Whenever you find yourself setting up a home security camera, chances are it's to keep an eye on something precious too you. However unless you set a solid password on your camera's online feed, you could find that it ends up being seen by more than just yourself.
This warning comes from the privacy watchdog, the Information Commissioner Office (ICO), after a Russian website was discovered with hundreds of live-video streams from CCTV cameras, baby monitors and home security systems, many of which are based in the UK; though feeds from over 250 countries were identified. In the investigation, it discovered live video footage of children's bedrooms, warehouses, offices and many other public and private locations.
A spokesperson from the ICO said that part of the reason that these sorts of sites exist, is because people rarely secure their cameras properly. In a a blog post they suggested, “If you take only one security step when getting any new device, make sure it’s setting a strong password.”
The simple default passwords on devices can be easily guessed, or are available freely online and represent very little in the way of security for any device.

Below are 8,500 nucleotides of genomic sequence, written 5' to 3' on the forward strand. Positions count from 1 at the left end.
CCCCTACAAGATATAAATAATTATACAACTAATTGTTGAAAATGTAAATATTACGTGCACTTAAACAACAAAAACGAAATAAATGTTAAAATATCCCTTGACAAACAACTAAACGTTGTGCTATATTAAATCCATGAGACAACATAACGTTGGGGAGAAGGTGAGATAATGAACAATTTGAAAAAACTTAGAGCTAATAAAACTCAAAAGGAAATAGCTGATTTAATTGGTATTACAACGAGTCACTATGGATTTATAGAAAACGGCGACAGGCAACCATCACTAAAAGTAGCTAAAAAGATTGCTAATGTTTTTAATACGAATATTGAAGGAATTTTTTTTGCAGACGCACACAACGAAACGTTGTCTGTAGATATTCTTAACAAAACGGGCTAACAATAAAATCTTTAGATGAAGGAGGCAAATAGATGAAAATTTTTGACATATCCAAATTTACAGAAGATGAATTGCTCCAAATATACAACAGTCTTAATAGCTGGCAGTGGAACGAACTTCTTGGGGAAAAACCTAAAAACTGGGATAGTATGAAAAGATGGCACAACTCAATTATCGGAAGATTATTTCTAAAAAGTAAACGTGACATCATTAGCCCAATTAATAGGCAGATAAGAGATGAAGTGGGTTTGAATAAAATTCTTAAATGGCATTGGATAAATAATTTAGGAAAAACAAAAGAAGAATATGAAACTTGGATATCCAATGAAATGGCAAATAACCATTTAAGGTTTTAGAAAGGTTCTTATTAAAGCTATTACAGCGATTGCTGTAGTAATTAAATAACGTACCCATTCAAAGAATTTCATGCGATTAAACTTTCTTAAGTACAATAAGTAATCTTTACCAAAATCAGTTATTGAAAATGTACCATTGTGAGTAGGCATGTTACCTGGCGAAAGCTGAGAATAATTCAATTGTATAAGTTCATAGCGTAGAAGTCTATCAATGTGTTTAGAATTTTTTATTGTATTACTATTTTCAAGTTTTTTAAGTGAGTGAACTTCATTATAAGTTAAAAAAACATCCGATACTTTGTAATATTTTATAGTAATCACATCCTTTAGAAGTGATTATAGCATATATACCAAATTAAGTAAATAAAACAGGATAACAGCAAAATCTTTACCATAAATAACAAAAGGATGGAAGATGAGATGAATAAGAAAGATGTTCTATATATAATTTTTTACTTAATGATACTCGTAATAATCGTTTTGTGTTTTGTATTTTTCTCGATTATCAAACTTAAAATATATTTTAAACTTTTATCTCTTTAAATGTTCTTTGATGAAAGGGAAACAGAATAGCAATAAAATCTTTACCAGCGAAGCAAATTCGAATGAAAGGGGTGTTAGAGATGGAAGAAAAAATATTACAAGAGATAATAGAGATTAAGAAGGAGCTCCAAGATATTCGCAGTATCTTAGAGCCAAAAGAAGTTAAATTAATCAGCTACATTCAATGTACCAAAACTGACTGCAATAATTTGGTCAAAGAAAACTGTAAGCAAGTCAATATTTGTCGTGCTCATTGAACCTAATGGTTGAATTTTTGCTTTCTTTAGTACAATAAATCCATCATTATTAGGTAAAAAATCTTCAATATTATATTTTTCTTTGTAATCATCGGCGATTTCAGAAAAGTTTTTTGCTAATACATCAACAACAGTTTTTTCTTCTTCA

However, the BBC has quizzed certain camera manufacturers like Chinese company Foscam and US based Linksys, which together are the two most popular brands of camera found on the Russian site. Neither have admitted fault on their part, but Linksys did claim that the its branded cameras that had been compromised were older versions that were no longer available.
It also pledged to contact consumers are urge them to set up stronger passwords.
The ICO finished its report by stating that as much as it would like to, it has no authority to try and shut downn the Russian website and simply urged everyone with cameras that streamed or backed up to the cloud, to improve their own security.
KitGuru Says: It's pretty worrisome that this can take place, especially if it is a camera fault rather than a password protection issue. Either way though, setting a strong password is a must for cloud backups of any kind.
Image source: BBC